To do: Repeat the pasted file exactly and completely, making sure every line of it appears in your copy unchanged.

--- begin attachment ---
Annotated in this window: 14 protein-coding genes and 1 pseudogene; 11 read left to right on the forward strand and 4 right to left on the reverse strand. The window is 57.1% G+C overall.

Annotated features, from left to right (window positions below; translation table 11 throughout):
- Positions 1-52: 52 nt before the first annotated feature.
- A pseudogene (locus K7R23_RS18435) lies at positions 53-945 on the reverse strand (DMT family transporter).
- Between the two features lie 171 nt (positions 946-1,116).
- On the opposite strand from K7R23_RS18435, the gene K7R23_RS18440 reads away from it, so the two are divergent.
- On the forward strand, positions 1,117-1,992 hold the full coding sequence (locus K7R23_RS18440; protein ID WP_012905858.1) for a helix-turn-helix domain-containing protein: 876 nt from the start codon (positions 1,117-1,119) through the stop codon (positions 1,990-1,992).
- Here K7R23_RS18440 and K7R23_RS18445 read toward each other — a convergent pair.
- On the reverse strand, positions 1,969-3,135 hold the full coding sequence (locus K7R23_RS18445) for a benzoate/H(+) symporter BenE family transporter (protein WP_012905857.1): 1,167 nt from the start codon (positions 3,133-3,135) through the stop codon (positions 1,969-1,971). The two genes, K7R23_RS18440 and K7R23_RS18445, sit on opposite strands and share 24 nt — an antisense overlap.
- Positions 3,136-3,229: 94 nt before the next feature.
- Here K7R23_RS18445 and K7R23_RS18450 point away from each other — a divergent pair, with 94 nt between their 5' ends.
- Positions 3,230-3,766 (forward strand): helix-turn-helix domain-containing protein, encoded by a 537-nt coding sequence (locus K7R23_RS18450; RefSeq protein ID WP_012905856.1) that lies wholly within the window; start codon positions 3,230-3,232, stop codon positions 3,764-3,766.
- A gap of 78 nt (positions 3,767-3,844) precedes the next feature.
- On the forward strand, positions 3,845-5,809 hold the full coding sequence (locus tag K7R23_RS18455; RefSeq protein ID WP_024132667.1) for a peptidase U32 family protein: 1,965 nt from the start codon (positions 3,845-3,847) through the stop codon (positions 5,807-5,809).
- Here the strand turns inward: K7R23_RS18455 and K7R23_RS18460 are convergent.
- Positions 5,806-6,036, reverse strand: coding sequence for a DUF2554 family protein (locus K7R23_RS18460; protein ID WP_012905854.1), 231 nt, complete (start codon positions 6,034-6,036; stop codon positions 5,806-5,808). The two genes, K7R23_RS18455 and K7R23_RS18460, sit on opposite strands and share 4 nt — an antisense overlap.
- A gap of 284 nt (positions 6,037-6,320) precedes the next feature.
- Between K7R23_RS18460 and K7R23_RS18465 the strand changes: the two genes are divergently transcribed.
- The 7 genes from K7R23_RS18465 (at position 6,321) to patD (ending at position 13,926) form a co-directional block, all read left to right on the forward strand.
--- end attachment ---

Annotated in this window: 14 protein-coding genes and 1 pseudogene; 11 read left to right on the forward strand and 4 right to left on the reverse strand. The window is 57.1% G+C overall.

Annotated features, from left to right (window positions below; translation table 11 throughout):
- Positions 1-52: 52 nt before the first annotated feature.
- A pseudogene (locus K7R23_RS18435) lies at positions 53-945 on the reverse strand (DMT family transporter).
- Between the two features lie 171 nt (positions 946-1,116).
- On the opposite strand from K7R23_RS18435, the gene K7R23_RS18440 reads away from it, so the two are divergent.
- On the forward strand, positions 1,117-1,992 hold the full coding sequence (locus K7R23_RS18440; protein ID WP_012905858.1) for a helix-turn-helix domain-containing protein: 876 nt from the start codon (positions 1,117-1,119) through the stop codon (positions 1,990-1,992).
- Here K7R23_RS18440 and K7R23_RS18445 read toward each other — a convergent pair.
- On the reverse strand, positions 1,969-3,135 hold the full coding sequence (locus K7R23_RS18445) for a benzoate/H(+) symporter BenE family transporter (protein WP_012905857.1): 1,167 nt from the start codon (positions 3,133-3,135) through the stop codon (positions 1,969-1,971). The two genes, K7R23_RS18440 and K7R23_RS18445, sit on opposite strands and share 24 nt — an antisense overlap.
- Positions 3,136-3,229: 94 nt before the next feature.
- Here K7R23_RS18445 and K7R23_RS18450 point away from each other — a divergent pair, with 94 nt between their 5' ends.
- Positions 3,230-3,766 (forward strand): helix-turn-helix domain-containing protein, encoded by a 537-nt coding sequence (locus K7R23_RS18450; RefSeq protein ID WP_012905856.1) that lies wholly within the window; start codon positions 3,230-3,232, stop codon positions 3,764-3,766.
- A gap of 78 nt (positions 3,767-3,844) precedes the next feature.
- On the forward strand, positions 3,845-5,809 hold the full coding sequence (locus tag K7R23_RS18455; RefSeq protein ID WP_024132667.1) for a peptidase U32 family protein: 1,965 nt from the start codon (positions 3,845-3,847) through the stop codon (positions 5,807-5,809).
- Here the strand turns inward: K7R23_RS18455 and K7R23_RS18460 are convergent.
- Positions 5,806-6,036, reverse strand: coding sequence for a DUF2554 family protein (locus K7R23_RS18460; protein ID WP_012905854.1), 231 nt, complete (start codon positions 6,034-6,036; stop codon positions 5,806-5,808). The two genes, K7R23_RS18455 and K7R23_RS18460, sit on opposite strands and share 4 nt — an antisense overlap.
- A gap of 284 nt (positions 6,037-6,320) precedes the next feature.
- Between K7R23_RS18460 and K7R23_RS18465 the strand changes: the two genes are divergently transcribed.
- The 7 genes from K7R23_RS18465 (at position 6,321) to patD (ending at position 13,926) form a co-directional block, all read left to right on the forward strand.